Anonymous said...

The classic Cleese-Barker-Corbett sketch is even older, from The Frost Report in 1966-1967.

Anonymous said...

Well said.

Putting it all right will take a century - but we know that 'they' will not allow that - too many vested interests.

Anonymous said...

All a bit late now.

The Baby Boom generation managed to make quite a hash of things.

Matthew said...

Bloody brilliant.

Gordo said...

There is a class system. Toynbee and Milliband, along with Cameron, are part of the ruling class, and they will not abandon their power lightly.

Anonymous said...

welfare is bad till you try going without it. I remember the trouble we had to go to to get my broken arm repaired at the start of WW2 when I was about 5 years old. Almoners etc before pain relief.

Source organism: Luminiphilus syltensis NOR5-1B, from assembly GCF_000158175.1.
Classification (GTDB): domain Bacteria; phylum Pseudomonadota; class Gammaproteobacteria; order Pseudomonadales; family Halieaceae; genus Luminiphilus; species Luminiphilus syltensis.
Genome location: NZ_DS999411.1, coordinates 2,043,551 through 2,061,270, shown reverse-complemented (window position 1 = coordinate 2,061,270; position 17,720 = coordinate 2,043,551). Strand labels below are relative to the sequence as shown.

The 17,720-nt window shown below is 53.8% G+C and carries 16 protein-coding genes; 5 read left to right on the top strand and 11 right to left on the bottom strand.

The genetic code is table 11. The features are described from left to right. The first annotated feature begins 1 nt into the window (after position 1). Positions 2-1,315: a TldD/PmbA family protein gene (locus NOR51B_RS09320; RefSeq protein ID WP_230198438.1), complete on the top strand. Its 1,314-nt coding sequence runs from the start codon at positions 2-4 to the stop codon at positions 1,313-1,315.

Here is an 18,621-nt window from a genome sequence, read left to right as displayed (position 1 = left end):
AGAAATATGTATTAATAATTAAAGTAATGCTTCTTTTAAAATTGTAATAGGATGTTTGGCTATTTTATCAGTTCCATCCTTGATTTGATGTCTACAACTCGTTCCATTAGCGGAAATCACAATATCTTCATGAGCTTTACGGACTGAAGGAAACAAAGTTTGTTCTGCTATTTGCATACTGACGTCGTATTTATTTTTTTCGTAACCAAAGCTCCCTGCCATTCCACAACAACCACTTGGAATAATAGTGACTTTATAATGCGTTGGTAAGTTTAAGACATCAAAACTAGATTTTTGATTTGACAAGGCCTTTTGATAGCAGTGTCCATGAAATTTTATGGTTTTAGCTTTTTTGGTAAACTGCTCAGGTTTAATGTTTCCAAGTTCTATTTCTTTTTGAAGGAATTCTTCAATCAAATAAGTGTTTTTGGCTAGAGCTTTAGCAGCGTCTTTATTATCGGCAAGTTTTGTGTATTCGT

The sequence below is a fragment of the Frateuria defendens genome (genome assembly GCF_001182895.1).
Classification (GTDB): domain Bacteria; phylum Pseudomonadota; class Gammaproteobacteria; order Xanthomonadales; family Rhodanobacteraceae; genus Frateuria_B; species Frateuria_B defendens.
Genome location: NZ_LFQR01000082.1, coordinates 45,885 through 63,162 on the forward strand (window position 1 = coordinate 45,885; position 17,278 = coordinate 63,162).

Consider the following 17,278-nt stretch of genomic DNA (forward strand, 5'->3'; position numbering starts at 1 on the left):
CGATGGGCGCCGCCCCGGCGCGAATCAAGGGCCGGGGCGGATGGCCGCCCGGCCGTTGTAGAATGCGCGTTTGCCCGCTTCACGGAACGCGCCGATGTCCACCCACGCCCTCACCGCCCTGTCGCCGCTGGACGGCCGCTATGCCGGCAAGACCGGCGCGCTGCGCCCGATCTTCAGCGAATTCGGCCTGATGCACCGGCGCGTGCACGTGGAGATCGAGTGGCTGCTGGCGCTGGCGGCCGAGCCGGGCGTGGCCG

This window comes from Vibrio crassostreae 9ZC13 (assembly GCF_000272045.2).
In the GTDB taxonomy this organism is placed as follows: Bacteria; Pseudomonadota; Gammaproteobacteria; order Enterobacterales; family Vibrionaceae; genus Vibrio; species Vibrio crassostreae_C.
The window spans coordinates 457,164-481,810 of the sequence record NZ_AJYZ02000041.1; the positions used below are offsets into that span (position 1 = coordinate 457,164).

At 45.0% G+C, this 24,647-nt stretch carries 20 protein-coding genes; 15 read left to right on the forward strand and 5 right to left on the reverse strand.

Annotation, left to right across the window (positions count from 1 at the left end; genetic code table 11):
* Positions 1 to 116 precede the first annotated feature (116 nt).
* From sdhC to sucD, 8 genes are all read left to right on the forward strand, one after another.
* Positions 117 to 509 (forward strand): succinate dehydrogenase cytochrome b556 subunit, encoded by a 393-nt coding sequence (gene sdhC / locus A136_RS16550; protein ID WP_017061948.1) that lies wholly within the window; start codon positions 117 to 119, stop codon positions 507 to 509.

Anonymous said...

I think you are missing another important change. The growth of technology means that there are now almost no jobs for the unqualified or incompetent. Holes are now dug by machines that need a reasonably skilled operator; farms which once employed dozens of labourers are now run by one family; office boys, butchers' boys, etc are extinct.

Without welfare, the streets would be full of starving beggars.

Weekend Yachtsman said...

Brilliant post, R. Please don't ever give up blogging or write a book.

Anon 0210: you're conflating two different things here. A humane and effective emergency medical service does not imply open-ended soulless welfarism of the kind our host is deploring.

PPS said...

Thanks for this!